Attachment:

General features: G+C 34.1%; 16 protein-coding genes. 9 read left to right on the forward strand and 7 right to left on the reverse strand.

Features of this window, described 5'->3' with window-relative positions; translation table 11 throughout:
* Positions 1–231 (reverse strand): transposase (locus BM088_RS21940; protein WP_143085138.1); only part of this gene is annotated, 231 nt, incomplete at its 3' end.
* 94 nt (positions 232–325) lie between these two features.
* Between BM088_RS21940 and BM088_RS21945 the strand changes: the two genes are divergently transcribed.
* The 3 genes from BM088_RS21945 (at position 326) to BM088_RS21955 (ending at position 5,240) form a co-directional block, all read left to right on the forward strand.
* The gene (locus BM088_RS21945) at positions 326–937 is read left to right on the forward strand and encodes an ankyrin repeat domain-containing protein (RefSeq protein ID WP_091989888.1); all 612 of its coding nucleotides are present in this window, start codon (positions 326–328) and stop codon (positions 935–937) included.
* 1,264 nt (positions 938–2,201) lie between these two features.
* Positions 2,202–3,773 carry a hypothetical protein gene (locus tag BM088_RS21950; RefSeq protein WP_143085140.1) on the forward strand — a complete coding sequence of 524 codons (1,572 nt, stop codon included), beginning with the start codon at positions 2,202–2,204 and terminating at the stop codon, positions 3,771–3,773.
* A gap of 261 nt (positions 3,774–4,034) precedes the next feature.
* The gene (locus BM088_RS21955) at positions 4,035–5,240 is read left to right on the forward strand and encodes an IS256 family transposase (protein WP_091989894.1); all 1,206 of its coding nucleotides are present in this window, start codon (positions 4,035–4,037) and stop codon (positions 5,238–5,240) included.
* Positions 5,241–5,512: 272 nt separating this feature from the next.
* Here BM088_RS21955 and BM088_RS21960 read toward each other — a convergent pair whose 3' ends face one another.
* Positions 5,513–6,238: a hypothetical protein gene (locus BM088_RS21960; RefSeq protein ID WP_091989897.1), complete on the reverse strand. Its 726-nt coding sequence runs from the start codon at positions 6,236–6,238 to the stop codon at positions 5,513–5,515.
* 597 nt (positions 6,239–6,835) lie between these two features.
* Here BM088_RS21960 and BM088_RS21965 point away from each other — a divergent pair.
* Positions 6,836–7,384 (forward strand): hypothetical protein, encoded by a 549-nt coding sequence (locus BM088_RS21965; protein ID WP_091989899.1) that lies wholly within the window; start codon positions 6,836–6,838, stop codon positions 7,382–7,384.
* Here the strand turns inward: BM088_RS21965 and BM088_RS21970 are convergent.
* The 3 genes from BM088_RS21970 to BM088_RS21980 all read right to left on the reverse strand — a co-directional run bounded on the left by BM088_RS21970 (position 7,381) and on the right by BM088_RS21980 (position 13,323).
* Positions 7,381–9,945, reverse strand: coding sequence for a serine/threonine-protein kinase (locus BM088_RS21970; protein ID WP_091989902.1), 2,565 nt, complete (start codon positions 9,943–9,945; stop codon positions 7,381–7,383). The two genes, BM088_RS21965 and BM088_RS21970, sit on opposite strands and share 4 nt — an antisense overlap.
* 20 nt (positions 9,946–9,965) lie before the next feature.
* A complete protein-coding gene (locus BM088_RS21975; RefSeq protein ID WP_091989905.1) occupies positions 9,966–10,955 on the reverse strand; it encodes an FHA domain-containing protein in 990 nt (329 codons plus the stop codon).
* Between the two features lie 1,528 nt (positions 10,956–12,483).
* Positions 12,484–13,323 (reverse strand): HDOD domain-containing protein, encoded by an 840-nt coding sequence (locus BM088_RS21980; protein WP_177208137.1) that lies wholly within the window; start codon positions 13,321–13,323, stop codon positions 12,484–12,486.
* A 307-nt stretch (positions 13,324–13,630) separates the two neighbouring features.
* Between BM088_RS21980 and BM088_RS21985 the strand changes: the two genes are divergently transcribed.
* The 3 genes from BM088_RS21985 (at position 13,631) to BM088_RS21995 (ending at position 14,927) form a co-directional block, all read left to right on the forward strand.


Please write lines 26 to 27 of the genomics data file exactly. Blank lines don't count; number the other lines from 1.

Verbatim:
* Between BM088_RS21980 and BM088_RS21985 the strand changes: the two genes are divergently transcribed.
* The 3 genes from BM088_RS21985 (at position 13,631) to BM088_RS21995 (ending at position 14,927) form a co-directional block, all read left to right on the forward strand.